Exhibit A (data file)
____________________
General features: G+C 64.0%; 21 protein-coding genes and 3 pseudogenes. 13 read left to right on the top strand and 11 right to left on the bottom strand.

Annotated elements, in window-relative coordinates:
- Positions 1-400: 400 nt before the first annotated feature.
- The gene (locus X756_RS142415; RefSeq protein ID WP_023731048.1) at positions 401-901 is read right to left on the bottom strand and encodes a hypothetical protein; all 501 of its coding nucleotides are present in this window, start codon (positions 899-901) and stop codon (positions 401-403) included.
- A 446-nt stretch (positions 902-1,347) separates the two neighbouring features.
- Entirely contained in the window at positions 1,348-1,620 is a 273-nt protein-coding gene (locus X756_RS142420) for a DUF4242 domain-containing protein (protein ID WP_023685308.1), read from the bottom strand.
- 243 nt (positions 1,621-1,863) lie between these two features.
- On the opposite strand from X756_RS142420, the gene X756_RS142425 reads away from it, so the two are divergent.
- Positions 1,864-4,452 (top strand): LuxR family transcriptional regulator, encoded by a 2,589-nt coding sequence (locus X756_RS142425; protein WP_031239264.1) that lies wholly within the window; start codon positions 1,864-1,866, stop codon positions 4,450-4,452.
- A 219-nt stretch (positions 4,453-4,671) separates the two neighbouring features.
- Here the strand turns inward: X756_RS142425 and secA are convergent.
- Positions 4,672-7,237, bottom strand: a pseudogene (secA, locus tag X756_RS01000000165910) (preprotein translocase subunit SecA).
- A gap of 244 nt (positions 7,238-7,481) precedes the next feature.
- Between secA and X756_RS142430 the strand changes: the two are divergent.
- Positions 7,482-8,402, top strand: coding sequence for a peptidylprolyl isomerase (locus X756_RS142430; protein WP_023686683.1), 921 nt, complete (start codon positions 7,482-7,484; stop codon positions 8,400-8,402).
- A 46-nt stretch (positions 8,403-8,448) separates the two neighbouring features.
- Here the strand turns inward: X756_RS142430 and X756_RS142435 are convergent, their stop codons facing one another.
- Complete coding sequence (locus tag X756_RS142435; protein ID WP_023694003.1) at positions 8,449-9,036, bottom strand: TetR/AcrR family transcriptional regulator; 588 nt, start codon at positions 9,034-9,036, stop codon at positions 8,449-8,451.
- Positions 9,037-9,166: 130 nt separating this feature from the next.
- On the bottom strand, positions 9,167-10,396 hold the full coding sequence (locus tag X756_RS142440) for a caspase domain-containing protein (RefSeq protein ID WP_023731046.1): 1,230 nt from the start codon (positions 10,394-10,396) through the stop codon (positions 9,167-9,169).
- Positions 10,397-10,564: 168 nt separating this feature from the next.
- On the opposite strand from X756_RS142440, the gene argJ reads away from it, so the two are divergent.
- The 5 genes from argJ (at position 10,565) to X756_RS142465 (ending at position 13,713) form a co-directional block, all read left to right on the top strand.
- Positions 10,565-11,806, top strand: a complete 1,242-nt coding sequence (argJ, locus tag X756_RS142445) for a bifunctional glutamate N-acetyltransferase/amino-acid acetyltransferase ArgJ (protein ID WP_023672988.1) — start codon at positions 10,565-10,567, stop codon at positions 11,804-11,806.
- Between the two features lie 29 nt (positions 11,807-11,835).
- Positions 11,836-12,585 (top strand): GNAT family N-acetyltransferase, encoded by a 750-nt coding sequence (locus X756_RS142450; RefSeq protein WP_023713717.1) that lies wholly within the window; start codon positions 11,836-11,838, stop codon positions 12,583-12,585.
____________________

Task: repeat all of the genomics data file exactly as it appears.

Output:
General features: G+C 64.0%; 21 protein-coding genes and 3 pseudogenes. 13 read left to right on the top strand and 11 right to left on the bottom strand.

Annotated elements, in window-relative coordinates:
- Positions 1-400: 400 nt before the first annotated feature.
- The gene (locus X756_RS142415; RefSeq protein ID WP_023731048.1) at positions 401-901 is read right to left on the bottom strand and encodes a hypothetical protein; all 501 of its coding nucleotides are present in this window, start codon (positions 899-901) and stop codon (positions 401-403) included.
- A 446-nt stretch (positions 902-1,347) separates the two neighbouring features.
- Entirely contained in the window at positions 1,348-1,620 is a 273-nt protein-coding gene (locus X756_RS142420) for a DUF4242 domain-containing protein (protein ID WP_023685308.1), read from the bottom strand.
- 243 nt (positions 1,621-1,863) lie between these two features.
- On the opposite strand from X756_RS142420, the gene X756_RS142425 reads away from it, so the two are divergent.
- Positions 1,864-4,452 (top strand): LuxR family transcriptional regulator, encoded by a 2,589-nt coding sequence (locus X756_RS142425; protein WP_031239264.1) that lies wholly within the window; start codon positions 1,864-1,866, stop codon positions 4,450-4,452.
- A 219-nt stretch (positions 4,453-4,671) separates the two neighbouring features.
- Here the strand turns inward: X756_RS142425 and secA are convergent.
- Positions 4,672-7,237, bottom strand: a pseudogene (secA, locus tag X756_RS01000000165910) (preprotein translocase subunit SecA).
- A gap of 244 nt (positions 7,238-7,481) precedes the next feature.
- Between secA and X756_RS142430 the strand changes: the two are divergent.
- Positions 7,482-8,402, top strand: coding sequence for a peptidylprolyl isomerase (locus X756_RS142430; protein WP_023686683.1), 921 nt, complete (start codon positions 7,482-7,484; stop codon positions 8,400-8,402).
- A 46-nt stretch (positions 8,403-8,448) separates the two neighbouring features.
- Here the strand turns inward: X756_RS142430 and X756_RS142435 are convergent, their stop codons facing one another.
- Complete coding sequence (locus tag X756_RS142435; protein ID WP_023694003.1) at positions 8,449-9,036, bottom strand: TetR/AcrR family transcriptional regulator; 588 nt, start codon at positions 9,034-9,036, stop codon at positions 8,449-8,451.
- Positions 9,037-9,166: 130 nt separating this feature from the next.
- On the bottom strand, positions 9,167-10,396 hold the full coding sequence (locus tag X756_RS142440) for a caspase domain-containing protein (RefSeq protein ID WP_023731046.1): 1,230 nt from the start codon (positions 10,394-10,396) through the stop codon (positions 9,167-9,169).
- Positions 10,397-10,564: 168 nt separating this feature from the next.
- On the opposite strand from X756_RS142440, the gene argJ reads away from it, so the two are divergent.
- The 5 genes from argJ (at position 10,565) to X756_RS142465 (ending at position 13,713) form a co-directional block, all read left to right on the top strand.
- Positions 10,565-11,806, top strand: a complete 1,242-nt coding sequence (argJ, locus tag X756_RS142445) for a bifunctional glutamate N-acetyltransferase/amino-acid acetyltransferase ArgJ (protein ID WP_023672988.1) — start codon at positions 10,565-10,567, stop codon at positions 11,804-11,806.
- Between the two features lie 29 nt (positions 11,807-11,835).
- Positions 11,836-12,585 (top strand): GNAT family N-acetyltransferase, encoded by a 750-nt coding sequence (locus X756_RS142450; RefSeq protein WP_023713717.1) that lies wholly within the window; start codon positions 11,836-11,838, stop codon positions 12,583-12,585.